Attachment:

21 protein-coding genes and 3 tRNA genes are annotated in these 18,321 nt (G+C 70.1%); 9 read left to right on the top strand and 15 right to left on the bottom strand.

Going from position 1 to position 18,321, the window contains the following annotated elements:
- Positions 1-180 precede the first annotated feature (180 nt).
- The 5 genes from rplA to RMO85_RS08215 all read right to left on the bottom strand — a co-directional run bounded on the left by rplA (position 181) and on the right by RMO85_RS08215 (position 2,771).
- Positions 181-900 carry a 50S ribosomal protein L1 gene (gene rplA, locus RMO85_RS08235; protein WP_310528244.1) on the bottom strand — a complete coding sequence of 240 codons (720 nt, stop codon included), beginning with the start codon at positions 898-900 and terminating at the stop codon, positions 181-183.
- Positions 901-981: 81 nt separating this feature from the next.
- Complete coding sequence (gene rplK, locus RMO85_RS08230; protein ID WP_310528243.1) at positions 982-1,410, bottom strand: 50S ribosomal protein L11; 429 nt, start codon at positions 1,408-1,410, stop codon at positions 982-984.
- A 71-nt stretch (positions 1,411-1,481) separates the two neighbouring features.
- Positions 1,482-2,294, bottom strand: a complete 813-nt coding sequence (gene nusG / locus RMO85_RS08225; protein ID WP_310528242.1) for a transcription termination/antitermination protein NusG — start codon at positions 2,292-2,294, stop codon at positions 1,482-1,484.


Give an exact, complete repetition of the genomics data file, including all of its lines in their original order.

21 protein-coding genes and 3 tRNA genes are annotated in these 18,321 nt (G+C 70.1%); 9 read left to right on the top strand and 15 right to left on the bottom strand.

Going from position 1 to position 18,321, the window contains the following annotated elements:
- Positions 1-180 precede the first annotated feature (180 nt).
- The 5 genes from rplA to RMO85_RS08215 all read right to left on the bottom strand — a co-directional run bounded on the left by rplA (position 181) and on the right by RMO85_RS08215 (position 2,771).
- Positions 181-900 carry a 50S ribosomal protein L1 gene (gene rplA, locus RMO85_RS08235; protein WP_310528244.1) on the bottom strand — a complete coding sequence of 240 codons (720 nt, stop codon included), beginning with the start codon at positions 898-900 and terminating at the stop codon, positions 181-183.
- Positions 901-981: 81 nt separating this feature from the next.
- Complete coding sequence (gene rplK, locus RMO85_RS08230; protein ID WP_310528243.1) at positions 982-1,410, bottom strand: 50S ribosomal protein L11; 429 nt, start codon at positions 1,408-1,410, stop codon at positions 982-984.
- A 71-nt stretch (positions 1,411-1,481) separates the two neighbouring features.
- Positions 1,482-2,294, bottom strand: a complete 813-nt coding sequence (gene nusG / locus RMO85_RS08225; protein ID WP_310528242.1) for a transcription termination/antitermination protein NusG — start codon at positions 2,292-2,294, stop codon at positions 1,482-1,484.